Beautiful Art: architecture, paintings, sculptures, etc


The Living Force
FOTCM Member
I have been following this site on Instagram - @vivoartworld. They have compiled an incredible gallery of photos of basilicas, sculptures, paintings., etc. I tried to copy some of the pictures to add here but have not determined how to do that, so will just add a couple of links from the page:
Location: The Würzburg Residency (German: Würzburger Residenz) is a building located in the city of Würz Burg in Germany

The Margraviale Opera Theatre in the city of Bayreuth, Upper Franconia, a theater building from the 18th century.


The Living Force
FOTCM Member
I really like John Waterhouse

"John William Waterhouse RA (6 April 1849 – 10 February 1917) was an English painter known for working first in the Academic style and for then embracing the Pre-Raphaelite Brotherhood's style and subject matter. His artworks were known for their depictions of women from both ancient Greek mythology and Arthurian legend."
I'm a big fan of pre-raphaelite art, as well as William Waterhouse.
I went an visited a museum in Oxford relatively recently, and an exhibition of sketches/art work by many pre-raphaelite artists housed by Oxford University. Here are a few of my photos:
Since 1549, the magnificent Salisbury cathedral has had the tallest church spire in the United Kingdom, at 404 feet (123 m).

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A few snaps from inside the cathedral I took (there was a spring art/flower exhibition on at the time):


Jedi Master
FOTCM Member
Anna Sahlsten was a Finnish painter, who did primarily oil paintings about rural life (portraits and landscapes).

"Coffee grandmother" ("Kahvimummo" in Finnish) from 1895 is particularly well made. "Granny's" character and the twinkle in her eye have been captured quite nicely!



The Living Force
FOTCM Member

Füssli, le maître du cauchemar exposé au musée Jacquemart-André​

Füssli, the master of the nightmare exhibited at the Jacquemart-André Museum (France)

It is in a beautiful Parisian mansion, where everything is order and beauty, luxury, calm and pleasure, that the master of the Nightmare is exposed. However, Johann Heinrich Füssli (1741-1825) was not destined to become a painter, but a pastor.

An artistic training between Switzerland and Italy

The son of an art historian and portraitist, he received a sustained artistic education with his four brothers and sisters, marked by neoclassical ideals. As a young man, he copied the German and Dutch masters and studied art history. During his theological studies in Zurich, a historian, Johan Bodmer, made a particular impression on him, as it was through him that he discovered the writings of Homer, Dante and Shakespeare. These great poets were to become major sources of inspiration for Füssli. Ordained as a pastor at the age of twenty, he denounced the corruption of a local notable in a pamphlet. It is a scandal: he has to leave Zurich. After a short stay in Germany, Füssli discovers the theatrical and literary world in London. He tried his hand at writing by publishing in 1767 Remarks on the writings and conduct of Jean-Jacques Rousseau, whom he had met a year earlier. At the same time, he made a decisive encounter with the English painter Sir Joshua Reynolds, who encouraged him to train in painting and drawing in Italy. At the turn of the forties, he began to be recognized, and settled permanently in London. He climbed the ladder of respectability by being elected to the Royal Academy before becoming its chief curator.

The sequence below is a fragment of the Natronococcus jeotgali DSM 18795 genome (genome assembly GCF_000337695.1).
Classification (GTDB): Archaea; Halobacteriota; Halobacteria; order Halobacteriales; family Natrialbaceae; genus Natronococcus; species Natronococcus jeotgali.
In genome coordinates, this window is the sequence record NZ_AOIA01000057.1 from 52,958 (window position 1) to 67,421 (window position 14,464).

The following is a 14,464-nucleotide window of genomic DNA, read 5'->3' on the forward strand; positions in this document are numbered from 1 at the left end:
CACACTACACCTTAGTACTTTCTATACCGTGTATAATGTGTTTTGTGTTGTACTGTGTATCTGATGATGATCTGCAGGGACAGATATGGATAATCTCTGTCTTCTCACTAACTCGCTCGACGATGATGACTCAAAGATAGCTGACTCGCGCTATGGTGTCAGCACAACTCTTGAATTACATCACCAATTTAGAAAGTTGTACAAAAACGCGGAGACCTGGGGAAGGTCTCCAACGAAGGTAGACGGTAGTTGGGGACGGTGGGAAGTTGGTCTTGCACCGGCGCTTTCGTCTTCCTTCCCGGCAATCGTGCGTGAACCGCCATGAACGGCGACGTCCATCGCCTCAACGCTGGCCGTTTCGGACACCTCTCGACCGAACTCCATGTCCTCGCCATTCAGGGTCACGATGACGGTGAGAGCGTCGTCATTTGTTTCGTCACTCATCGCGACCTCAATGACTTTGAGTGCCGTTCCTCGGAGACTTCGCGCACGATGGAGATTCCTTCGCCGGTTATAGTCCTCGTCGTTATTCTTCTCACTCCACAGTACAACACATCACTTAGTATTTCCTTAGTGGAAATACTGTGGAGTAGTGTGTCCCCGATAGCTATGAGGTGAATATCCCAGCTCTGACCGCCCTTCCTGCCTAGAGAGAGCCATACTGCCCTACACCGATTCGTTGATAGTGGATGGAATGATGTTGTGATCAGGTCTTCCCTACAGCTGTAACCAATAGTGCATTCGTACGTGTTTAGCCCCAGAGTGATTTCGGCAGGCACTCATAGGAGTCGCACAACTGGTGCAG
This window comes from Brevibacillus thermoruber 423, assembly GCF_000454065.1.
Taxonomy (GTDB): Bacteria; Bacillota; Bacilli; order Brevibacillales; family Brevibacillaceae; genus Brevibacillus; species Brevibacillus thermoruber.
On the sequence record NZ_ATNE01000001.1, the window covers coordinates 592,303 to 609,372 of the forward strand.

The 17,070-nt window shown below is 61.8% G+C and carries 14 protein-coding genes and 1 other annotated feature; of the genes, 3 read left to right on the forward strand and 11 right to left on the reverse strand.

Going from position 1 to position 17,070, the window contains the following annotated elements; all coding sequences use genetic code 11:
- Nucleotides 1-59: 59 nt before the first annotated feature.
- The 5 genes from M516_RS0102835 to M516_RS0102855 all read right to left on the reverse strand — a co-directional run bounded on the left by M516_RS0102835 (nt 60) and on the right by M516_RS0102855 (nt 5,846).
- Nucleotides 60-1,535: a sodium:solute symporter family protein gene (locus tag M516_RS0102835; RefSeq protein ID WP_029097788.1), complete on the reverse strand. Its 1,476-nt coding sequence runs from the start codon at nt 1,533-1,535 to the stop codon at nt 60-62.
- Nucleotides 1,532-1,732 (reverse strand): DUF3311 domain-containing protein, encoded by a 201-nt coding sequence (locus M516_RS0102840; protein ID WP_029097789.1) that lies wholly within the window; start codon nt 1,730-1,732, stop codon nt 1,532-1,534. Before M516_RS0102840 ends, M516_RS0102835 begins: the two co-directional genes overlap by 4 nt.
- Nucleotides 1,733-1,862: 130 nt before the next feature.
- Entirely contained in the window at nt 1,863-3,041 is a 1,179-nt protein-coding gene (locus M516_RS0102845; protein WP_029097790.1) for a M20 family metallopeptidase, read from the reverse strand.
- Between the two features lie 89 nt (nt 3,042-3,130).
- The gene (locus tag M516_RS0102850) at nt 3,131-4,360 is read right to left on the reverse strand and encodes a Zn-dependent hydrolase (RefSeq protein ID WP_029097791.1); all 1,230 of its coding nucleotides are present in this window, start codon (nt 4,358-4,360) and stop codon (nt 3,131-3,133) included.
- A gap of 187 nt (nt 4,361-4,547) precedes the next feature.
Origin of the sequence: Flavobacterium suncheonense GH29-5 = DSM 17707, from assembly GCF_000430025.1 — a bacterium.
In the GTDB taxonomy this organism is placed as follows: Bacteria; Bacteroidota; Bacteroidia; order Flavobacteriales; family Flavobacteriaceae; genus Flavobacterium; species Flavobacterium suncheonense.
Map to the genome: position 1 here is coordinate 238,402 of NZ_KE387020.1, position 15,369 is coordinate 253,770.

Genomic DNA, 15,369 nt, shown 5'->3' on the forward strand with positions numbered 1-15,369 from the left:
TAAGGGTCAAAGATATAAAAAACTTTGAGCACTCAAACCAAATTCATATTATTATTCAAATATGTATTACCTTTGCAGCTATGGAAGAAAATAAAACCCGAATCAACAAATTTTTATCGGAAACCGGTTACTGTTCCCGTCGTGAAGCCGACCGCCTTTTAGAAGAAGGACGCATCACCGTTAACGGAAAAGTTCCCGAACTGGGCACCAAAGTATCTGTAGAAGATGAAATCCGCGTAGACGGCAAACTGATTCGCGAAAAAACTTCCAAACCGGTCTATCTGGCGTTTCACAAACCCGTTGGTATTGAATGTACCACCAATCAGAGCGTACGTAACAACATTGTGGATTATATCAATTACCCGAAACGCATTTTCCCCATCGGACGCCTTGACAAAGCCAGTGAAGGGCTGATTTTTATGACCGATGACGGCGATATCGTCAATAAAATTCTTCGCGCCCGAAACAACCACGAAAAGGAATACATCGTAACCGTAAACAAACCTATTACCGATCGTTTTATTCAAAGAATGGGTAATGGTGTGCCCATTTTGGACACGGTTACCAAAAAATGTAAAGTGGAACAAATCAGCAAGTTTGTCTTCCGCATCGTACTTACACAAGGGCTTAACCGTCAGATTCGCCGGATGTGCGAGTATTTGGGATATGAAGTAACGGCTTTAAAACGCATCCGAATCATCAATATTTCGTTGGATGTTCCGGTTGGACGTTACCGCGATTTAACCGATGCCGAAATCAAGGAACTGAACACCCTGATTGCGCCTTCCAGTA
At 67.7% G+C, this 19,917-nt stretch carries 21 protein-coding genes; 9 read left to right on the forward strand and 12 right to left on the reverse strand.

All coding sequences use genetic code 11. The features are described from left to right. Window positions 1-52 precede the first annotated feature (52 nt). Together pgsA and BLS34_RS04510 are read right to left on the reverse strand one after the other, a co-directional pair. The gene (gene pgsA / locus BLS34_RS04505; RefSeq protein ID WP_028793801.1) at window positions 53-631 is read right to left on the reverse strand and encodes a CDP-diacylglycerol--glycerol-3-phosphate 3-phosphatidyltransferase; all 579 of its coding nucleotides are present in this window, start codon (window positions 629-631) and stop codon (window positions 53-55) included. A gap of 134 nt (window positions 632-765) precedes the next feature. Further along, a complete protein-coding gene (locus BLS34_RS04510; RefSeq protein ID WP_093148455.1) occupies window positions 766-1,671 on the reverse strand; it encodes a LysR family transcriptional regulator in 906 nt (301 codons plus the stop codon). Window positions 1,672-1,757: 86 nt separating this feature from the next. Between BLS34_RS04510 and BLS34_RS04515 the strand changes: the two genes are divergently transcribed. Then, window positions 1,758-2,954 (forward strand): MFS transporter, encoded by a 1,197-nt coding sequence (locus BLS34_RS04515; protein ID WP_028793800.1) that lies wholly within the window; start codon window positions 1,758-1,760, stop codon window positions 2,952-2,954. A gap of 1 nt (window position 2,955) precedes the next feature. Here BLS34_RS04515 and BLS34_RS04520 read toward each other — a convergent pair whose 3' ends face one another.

Translated with (free version)


1669543961923.pngFussli Johann Heinrich (1741-1825). Paris, musÈe du Louvre. RF1970-29.
The art of staging

Füssli's painting is marked by a consummate art of staging, and this from his earliest paintings, such as "The Death of Dido" or "Lady Macbeth Sleepwalking". The latter is particularly striking for its frightening dimension and the mad look of the criminal. The perfectly mastered chiaroscuro, generated by the torch in the night, contributes to make the scene chilling horror.

1669544013443.png Johann Heinrich Füssli (1741 – 1825), Les trois sorcières, après 1783,huile sur toile, 75 x 90 cm, The Royal Shakespeare Theatre, Stratfordupon-Avon, photo: Royal Shakespeare Company Theatre Collection
In the continuation of this painting, we can see that of the "Three Witches", terrifying old women with hanging tongues who predict to Macbeth that he will be king of Scotland. Macbeth was then one of the most performed plays of Shakespeare in England.


Dagobah Resident

Posting works from an impressionist artist, born in my neck of the woods, Mary Cassatt. I am drawn to her study of women, particularly on the mother/child bond. I tried to add her sketches, but they were restricted on downloading to my device.

Mary Stevenson Cassatt (/kəˈsæt/; May 22, 1844 – June 14, 1926)[1] was an American painter and printmaker. She was born in Allegheny, Pennsylvania (now part of Pittsburgh's North Side), but lived much of her adult life in France, where she befriended Edgar Degas and exhibited with the Impressionists. Cassatt often created images of the social and private lives of women, with particular emphasis on the intimate bonds between mothers and children.



FOTCM Member
Generally, much detail and geometry.

One other thing concerning the some of the Islamic architecture's tile motifs, is the richness of the color blue. It is striking.
From inside Shiraz Mosque

Nain Jame Mosque

Sheikh Lotfollah Mosque

Marble Palace Tehran

Simple tools

Jāmeh Mosque of Yazd


Reed Flute Cave, Guilin, China
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